By Kelvin YapFollow @@plevyakin
It is utter irony that Sir Alex Ferguson chose a continental approach to what he deemed as the ‘biggest derby of all time', and perhaps fitting that it was the biggest factor that gifted the tie to City ultimately.
The Continental Approach
Coming into the match, I was unknowingly prophetic when I told my esteemed colleagues how Ferguson's penchant to flood the midfield and go for a draw with a 4-5-1 formation in big matches may cost them dearly.
There have been many occasions in the past decade where United set up shop to play for a draw - a case frequently witnessed when they face a technially-superior opponent who need the win more badly than the Red Devils. That was the exact case in Monday night's derby.
It hardly ends well when United approach a game with such tactics. The men in red are used to laying siege on goals, not trying to break down another team's assault on their own. Their lack of experience in holding out wave after wave of attack puts them in poor stead in such matches, especially considering they spend most of their matches dominating the opposition.
Last season's Champions League final defeat to Barcelona and the FA Cup tie against Liverpool earlier this season are prime examples.
There's no denying how huge the stakes were against City. A win would have essentially seen the title go to the victorious side, while a draw would have meant that the title would still be firmly in United's favour. Ferguson chose to play for a draw instead of taking a risk and going all out for the three points.
Who dares wins
In their previous encounter in the FA Cup, aiming for a win paid off for United - they held the ball up in City's area and forced the men in blue, who are not the most elegant of ball-winners, into committing fouls, essentially sealing the tie when Vincent Kompany was sent off for a two-footed challenge on Nani.
This time round, it was quite the opposite.
What Ferguson did was to set an extra man in midfield (a role played in the past by Anderson and particularly Darren Fletcher) to bolster his side defensively while hoping to keep the ball for as long as possible.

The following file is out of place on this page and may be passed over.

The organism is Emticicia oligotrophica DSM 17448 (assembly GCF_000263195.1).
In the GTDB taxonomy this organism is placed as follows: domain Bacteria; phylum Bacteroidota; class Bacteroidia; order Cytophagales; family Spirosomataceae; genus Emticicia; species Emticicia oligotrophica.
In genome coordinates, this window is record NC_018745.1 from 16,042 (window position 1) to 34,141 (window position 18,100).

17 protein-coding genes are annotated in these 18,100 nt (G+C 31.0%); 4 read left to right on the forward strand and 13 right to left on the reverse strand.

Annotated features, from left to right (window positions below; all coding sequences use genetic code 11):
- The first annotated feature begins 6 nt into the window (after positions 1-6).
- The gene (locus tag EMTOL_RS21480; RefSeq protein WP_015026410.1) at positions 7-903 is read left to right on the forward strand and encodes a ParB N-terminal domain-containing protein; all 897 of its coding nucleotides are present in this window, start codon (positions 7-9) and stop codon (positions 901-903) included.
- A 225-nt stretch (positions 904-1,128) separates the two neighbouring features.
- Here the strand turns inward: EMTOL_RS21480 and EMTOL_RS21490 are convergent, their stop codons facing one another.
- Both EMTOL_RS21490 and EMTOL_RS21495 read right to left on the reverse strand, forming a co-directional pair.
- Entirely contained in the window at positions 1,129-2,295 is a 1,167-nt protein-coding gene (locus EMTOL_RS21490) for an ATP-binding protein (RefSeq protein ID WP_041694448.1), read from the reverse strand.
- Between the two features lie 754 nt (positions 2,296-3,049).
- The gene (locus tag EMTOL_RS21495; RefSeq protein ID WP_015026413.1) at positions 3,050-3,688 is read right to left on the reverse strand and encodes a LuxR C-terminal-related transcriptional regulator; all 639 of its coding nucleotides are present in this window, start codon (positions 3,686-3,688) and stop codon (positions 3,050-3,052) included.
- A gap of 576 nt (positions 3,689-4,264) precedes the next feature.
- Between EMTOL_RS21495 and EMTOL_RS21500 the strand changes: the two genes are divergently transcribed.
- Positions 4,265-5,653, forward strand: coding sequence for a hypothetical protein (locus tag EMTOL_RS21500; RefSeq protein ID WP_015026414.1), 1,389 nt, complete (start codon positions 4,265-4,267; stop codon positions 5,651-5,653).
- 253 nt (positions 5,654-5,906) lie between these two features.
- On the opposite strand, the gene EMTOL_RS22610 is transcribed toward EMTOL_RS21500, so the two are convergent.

As we witnessed in the opening exchanges of the game, both sides were cagey. Joe Hart, who is usually so cool that he won't blink even if you point a gun at him, misplaced several passes under no pressure at all, while the entire United team - with the exception of Scholes and Carrick - were content to lump the ball upfield for City defenders to practice their ball-trapping skills.
With two sides equally panicky and likely to make mistakes, the team which took the initiative and created more chances would have had a better chance of winning.
Park Ji Sung was assigned the role to man-mark City's engine room ace Yaya Toure, in hope that it would allow Paul Scholes and Michael Carrick to ping the ball around the midfield as usual.
On paper, it may sound like a smart decision, where United would be able to disrupt City's attack while launching counter-attacks with highly accurate cross-field passes. However, the execution of the plan was far from ideal and Ferguson's side essentially shot themselves in the foot by sitting back and giving the momentum to Mancini's City's lethal attack.
Park did manage to hound Toure throughout the match, but the South Korean man was simply too easily brushed away by the physical Ivorian, allowing him to get the few touches needed to play his City team mates in up front and keep the ball for his side.
With City's widemen Samir Nasri and David Silva pushing United high up the pitch, a perfect solution would have been for Scholes and Carrick to spread the ball high up the flanks, where City's full backs would have had to fend for themselves without their wingers. Yet, Ferguson chose to hold back on the wing play, asking Nani and Ryan Giggs to help out defensively.
That left Scholes and Carrick trying to thread the ball through the middle of the pitch to Rooney, but Gareth Barry and Vincent Kompany were near-psychic off the ball, essentially cutting out the passes before the United talisman could even get a sniff of it.
The solution would have been to have two strikers up front to lump the ball forward to, but that would have meant sacrificing the extra man in midfield and essentially allowing Toure a free rein. That was something Ferguson eventually did when Park was brought off for Danny Welbeck, but Mancini smartly reacted by bringing Nigel De Jong in place of Carlos Tevez to give United a taste of their own medicine.
In the end, the match was decided from a set piece when Kompany headed in Silva's corner kick a minute into first half stoppage time, making City's deluge of possession count as they took the lead at the break.
The timing of the goal was crucial, as it meant that Mancini was able to use the 15 minutes to calm nerves and bolster his side defensively, while United were demoralized after seeing 45 minutes of valiant effort go to waste.
A tactical victory
Essentially, it was a tactical victory for Mancini and a gamble lost for Ferguson.
When both managers clashed on the sidelines in the second half after De Jong's tackle on Welbeck, it wasn't about the foul. It was frustration from Ferguson boiling over. He knew his tactical choices backfired on him, and his players were about to get the brunt of it.
Mancini, however, got it right in pushing his side forward when his side had advantage in terms of possession and shutting up shop when the win was there to take.
Ultimately, Ferguson lost a gamble when he chose to impose a continental style in a local derby - yes, his side could have easily held City to a draw if not for a set piece goal - but it was a risk that he should not have taken in the first place.